effect, the country will have to ascribe
victory to Lord GreyThe whole of load of rags to be chopped up to manure his Cabinet may take their share, as the his hop garden, containing more and officers of a fleet do but let them have better garments than the whole two or it in the lump. The plan of a battle is three thousand of you ingenious, inalways ascribed to the Commander, let dustrious, honest and excellent working the real author of it be who he may; people then had upon your backs and but here we have indubitable proof that you will remember that I then told you the plan sprang out of the mind of the that the people in Sussex would perish Commander himself; and to him, to the last man rather than submit to therefore, our gratitude is due. gius such degrading beggary! of ton 97% Now, my friends, with regard to the We are all convinced that this suffereffects of this measure, it is, as I saiding, and that all the dangers to which before, impossible for the mind of any it must finally lead; that all the risks man, however comprehensive that mind to property and life, arise from the may be, to suggest a description of all weight of the taxes. We not only the advantages which will arise from it know that these taxes have been laid to us all, high and low, rich and poor. on by the Parliament, but we know It will effectually put a stop to every that they never would have been laid species of waste of the public money, on if the Parliament had been chosen which waste has been the curse of our by the free voice of the people, as it country for nearly a century, and es-must be, if this measure be carried into pecially within the last forty years. full and fair effect. Look at the army; The cause of all our miseries is the look at the navy; look at the three weight of the taxes, and, on what are generals to every regiment, and the two they expended; on these things prin- admirals to every ship of the line; look cipally, the debt, the standing army in at the sixteen or seventeen thousand time of peace, the dead weight, the military officers on full and half-pay; eivil dist, including every thing coming look at the wives and children of these, under the name of pension, sinecure, for whom pensions are provided after grant, allowance, and God knows the death of the husbands and fathers, what; and here we are with this mon-thus making us pay enormous premistrous burden of sixty millions a year, ums for the breeding of idlers, while it instead of the fifteen millions, which is proposed to mortgage the poor-ratés, was the total amount of the state taxes in order to send the working people out when Lord Grey presented his petition of the country. Look at the military pin 1793; and instead of the eight mil-academies; look at all these things;
you will find them in the rotten boroughs and corrupt corporationsïon of
when Lord Grey and the present King were born. Here we are with the country covered with jails and poor- And how is any minister, be he ever houses, with every fourth man a pauper so wise and honest, to diminish these amongst all the labouring classes; here expenses? It would be perfectly we are, instead of a labouring people, equitable to reduce the interest of the such as you will find described in national debt, if the other expenses another part of this Register, and such were first reduced; because fifty or as England proudly presented to the forty, or even thirty pounds a year, world when I was a boy; here we are, would be more valuable to the funda set of degraded miserable beings, such holder than hundred pounds dre as you will in that same paper find nost now, but, with a borough Parliament, faithfully described. When I addressed what minister will dare attempt to do you from the window of the Ion in your this act of justice to the peopleThe Down town, on a bitter cold and snowy Minister must do as this Parliamet day, in the month of January last but pleases, or he must cease to be Minister. Pone, I told you, that, when I was a boy, Mr. Pirt, before lie was minister, said, I had seen my father purchase a wagon- that without an efficient reform of the
Another Tand, most important effect will arise from this Reform Look, my friends, at the Civil List, and, for the present, ats that part of it which contains the list of ambassators, charges d'affaires, consuls, &c. Look at the names of them, whether in present employ, or in retired list. See who they are; see whom they are related to, and then you will clearly see, in nine cases out of ten, the cause of their being upon those lists.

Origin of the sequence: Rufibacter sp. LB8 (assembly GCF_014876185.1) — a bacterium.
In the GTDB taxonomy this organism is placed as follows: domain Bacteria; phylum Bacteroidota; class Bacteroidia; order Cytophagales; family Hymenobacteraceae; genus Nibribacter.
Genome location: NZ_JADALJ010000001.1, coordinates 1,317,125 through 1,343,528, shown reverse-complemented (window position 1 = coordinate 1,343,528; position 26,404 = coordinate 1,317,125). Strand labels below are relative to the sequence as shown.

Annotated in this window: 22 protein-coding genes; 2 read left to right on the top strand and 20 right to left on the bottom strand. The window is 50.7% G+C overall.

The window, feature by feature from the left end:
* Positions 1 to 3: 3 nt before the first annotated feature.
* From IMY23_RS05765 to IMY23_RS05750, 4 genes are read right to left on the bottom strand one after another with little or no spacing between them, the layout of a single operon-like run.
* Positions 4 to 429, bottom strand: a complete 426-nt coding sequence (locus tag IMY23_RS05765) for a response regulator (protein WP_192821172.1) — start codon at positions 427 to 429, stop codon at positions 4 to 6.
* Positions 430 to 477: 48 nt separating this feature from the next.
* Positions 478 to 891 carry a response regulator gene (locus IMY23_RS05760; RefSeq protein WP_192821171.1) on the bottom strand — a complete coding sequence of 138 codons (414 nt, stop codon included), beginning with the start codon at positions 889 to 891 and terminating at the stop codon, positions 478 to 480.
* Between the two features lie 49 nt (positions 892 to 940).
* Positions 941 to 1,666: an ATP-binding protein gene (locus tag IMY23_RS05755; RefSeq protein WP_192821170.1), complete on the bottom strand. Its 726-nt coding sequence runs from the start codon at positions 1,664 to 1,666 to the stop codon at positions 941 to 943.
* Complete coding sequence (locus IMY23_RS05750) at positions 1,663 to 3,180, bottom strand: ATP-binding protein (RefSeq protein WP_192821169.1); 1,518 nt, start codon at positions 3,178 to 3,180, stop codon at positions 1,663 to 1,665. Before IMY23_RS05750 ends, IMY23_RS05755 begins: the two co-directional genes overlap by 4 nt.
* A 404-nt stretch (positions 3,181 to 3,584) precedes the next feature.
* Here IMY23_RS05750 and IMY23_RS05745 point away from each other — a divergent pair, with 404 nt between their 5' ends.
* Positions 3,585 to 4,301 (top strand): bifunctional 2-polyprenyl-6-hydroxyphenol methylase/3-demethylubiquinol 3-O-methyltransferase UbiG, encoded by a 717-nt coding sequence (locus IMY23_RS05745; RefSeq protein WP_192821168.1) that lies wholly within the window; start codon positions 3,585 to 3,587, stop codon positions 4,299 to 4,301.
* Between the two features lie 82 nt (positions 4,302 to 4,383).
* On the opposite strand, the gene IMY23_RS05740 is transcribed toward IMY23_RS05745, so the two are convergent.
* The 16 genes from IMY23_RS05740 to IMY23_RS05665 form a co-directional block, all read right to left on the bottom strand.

Parliament, no honest man could be a Minister in England, an assertion which he afterwards, appears to have done his best to make good Lord Grey has been accused of having done nothing to lessen the expenses of the enormous Civil List, the bare sight of which has filled the tax paying part of the community with, feelings of disgust and of rage not to be described. It is true that he has done nothing to lessen the expenses of this list; and very pru-The expense of them is perfectly enordently he has acted in this respect; for, mous, but that evil, great as it is, is a if he had attempted to lessen this ex- mere nothing when put in comparison ✓pense, he would have found himself in with another consideration; namely, a minority, and compelled to quit his their probable unfitness for the office. post. He has acted very wisely in Now, my friends, figure to yourself, if leaving this matter to be dealt with by you can, a more painful situation than real representatives of the people. Lord that of a minister of great talents and JOHN RUSSELL, who, by the by, though perfect integrity, auxious to do every to be regarded, in this particular case, as thing in his power to promote the hapmerely the agent of the, Minister, per-piness of the country, to preserve i formed his task with great ability as power, and maintain its character in well as spicit, and is entitled to great the world, imagine, if you can, anypublic confidence, from having been the thing more painful than the situation of b person chosen by the Minister for the such a minister, who is compelled (if performance of this task: Lord JoHN he choose to retain his place) to appoint RUSSELL said, in the course of his ambassadors, consuls, generals, aduispeech that without a reform of therals, and indeed every thing else, picked Parliament, the Government could out by others, and not chosen by himnot go on tom opponents have af-self. As to the King, as several of the fected to laugh at this; but nothing petitioners have declared, he has been Was ever more literally true. Why despoiled of his real power as well as Could it not go qub It could not the people. The King must be guided exist without lightening the burdens by his council, as long as he keeps them; of the people, and the borough- but the boroughs have a power superior Parliament would never have suf- to them both. In such a state of things, fered those burdens to be lightened how is it possible that the affairs of a to any extent to be sensibly felt. This nation can be well carried on? A king is the reason why the Government could of England has not a tenth part of the not go on. LORD ALTHORP made an power of a president of the United attempt to lighten the burden of the States of America. There, where the s debt. It was seen that that would lead people really choose their representaEsto lopping off of pensions and sinecures; tives, there is never any interference and, therefore, Lord Althorp was com- with the President, with regard to the pelled to desist. JOHN SMITH told the appointment of persons to be employed -minister that Mr. BARING, lifted up his by the government. Such a thing was hands and his eyes, when he heard the never heard of in the country. He has proposition; and that was enough.,, The all the talents of the whole country at of Boroughs of Callington Westloge and his command he takes them where he Thetford, lifted up their bands and finds them and he apprehends no optheir eyes at the proposition, and down position from the legislature on account ib fellydend as a lump of clay. How of this choice. Accordingly, the ten could a government go on with a power ambassadors sent from America to like that to thwart it in its measures ? Europe, far surpass any other, ten am